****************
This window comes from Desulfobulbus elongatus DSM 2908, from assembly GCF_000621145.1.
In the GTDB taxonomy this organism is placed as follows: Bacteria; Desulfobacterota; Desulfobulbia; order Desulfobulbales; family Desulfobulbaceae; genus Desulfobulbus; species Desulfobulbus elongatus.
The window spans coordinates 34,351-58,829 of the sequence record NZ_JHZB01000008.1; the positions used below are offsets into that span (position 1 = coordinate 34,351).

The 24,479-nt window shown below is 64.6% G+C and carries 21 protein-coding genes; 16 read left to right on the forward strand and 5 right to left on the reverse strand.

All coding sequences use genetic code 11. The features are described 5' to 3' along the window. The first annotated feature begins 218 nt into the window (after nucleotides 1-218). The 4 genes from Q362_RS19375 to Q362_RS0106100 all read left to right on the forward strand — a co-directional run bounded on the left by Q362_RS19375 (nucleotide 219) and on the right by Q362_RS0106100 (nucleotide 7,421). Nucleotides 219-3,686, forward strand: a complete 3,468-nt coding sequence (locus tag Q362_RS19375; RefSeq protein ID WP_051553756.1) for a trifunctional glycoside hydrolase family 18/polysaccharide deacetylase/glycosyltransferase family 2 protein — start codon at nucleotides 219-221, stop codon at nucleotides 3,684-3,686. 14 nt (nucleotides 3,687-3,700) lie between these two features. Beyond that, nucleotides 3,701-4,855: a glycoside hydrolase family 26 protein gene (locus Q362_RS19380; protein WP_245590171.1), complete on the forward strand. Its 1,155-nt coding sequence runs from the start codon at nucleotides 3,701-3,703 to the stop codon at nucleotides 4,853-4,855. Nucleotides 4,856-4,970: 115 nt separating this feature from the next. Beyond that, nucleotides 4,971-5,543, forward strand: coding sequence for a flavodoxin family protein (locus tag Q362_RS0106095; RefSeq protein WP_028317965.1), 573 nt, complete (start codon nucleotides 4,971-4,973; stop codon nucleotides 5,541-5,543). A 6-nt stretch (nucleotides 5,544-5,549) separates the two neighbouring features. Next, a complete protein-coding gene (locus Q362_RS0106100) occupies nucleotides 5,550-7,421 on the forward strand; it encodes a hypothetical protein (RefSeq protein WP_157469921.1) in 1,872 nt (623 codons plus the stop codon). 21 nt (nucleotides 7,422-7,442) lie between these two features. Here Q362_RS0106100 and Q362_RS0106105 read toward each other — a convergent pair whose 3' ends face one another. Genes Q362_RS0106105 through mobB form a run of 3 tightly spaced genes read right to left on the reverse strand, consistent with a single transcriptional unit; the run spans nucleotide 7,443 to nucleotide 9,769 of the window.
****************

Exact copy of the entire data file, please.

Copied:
This window comes from Desulfobulbus elongatus DSM 2908, from assembly GCF_000621145.1.
In the GTDB taxonomy this organism is placed as follows: Bacteria; Desulfobacterota; Desulfobulbia; order Desulfobulbales; family Desulfobulbaceae; genus Desulfobulbus; species Desulfobulbus elongatus.
The window spans coordinates 34,351-58,829 of the sequence record NZ_JHZB01000008.1; the positions used below are offsets into that span (position 1 = coordinate 34,351).

The 24,479-nt window shown below is 64.6% G+C and carries 21 protein-coding genes; 16 read left to right on the forward strand and 5 right to left on the reverse strand.

All coding sequences use genetic code 11. The features are described 5' to 3' along the window. The first annotated feature begins 218 nt into the window (after nucleotides 1-218). The 4 genes from Q362_RS19375 to Q362_RS0106100 all read left to right on the forward strand — a co-directional run bounded on the left by Q362_RS19375 (nucleotide 219) and on the right by Q362_RS0106100 (nucleotide 7,421). Nucleotides 219-3,686, forward strand: a complete 3,468-nt coding sequence (locus tag Q362_RS19375; RefSeq protein ID WP_051553756.1) for a trifunctional glycoside hydrolase family 18/polysaccharide deacetylase/glycosyltransferase family 2 protein — start codon at nucleotides 219-221, stop codon at nucleotides 3,684-3,686. 14 nt (nucleotides 3,687-3,700) lie between these two features. Beyond that, nucleotides 3,701-4,855: a glycoside hydrolase family 26 protein gene (locus Q362_RS19380; protein WP_245590171.1), complete on the forward strand. Its 1,155-nt coding sequence runs from the start codon at nucleotides 3,701-3,703 to the stop codon at nucleotides 4,853-4,855. Nucleotides 4,856-4,970: 115 nt separating this feature from the next. Beyond that, nucleotides 4,971-5,543, forward strand: coding sequence for a flavodoxin family protein (locus tag Q362_RS0106095; RefSeq protein WP_028317965.1), 573 nt, complete (start codon nucleotides 4,971-4,973; stop codon nucleotides 5,541-5,543). A 6-nt stretch (nucleotides 5,544-5,549) separates the two neighbouring features. Next, a complete protein-coding gene (locus Q362_RS0106100) occupies nucleotides 5,550-7,421 on the forward strand; it encodes a hypothetical protein (RefSeq protein WP_157469921.1) in 1,872 nt (623 codons plus the stop codon). 21 nt (nucleotides 7,422-7,442) lie between these two features. Here Q362_RS0106100 and Q362_RS0106105 read toward each other — a convergent pair whose 3' ends face one another. Genes Q362_RS0106105 through mobB form a run of 3 tightly spaced genes read right to left on the reverse strand, consistent with a single transcriptional unit; the run spans nucleotide 7,443 to nucleotide 9,769 of the window.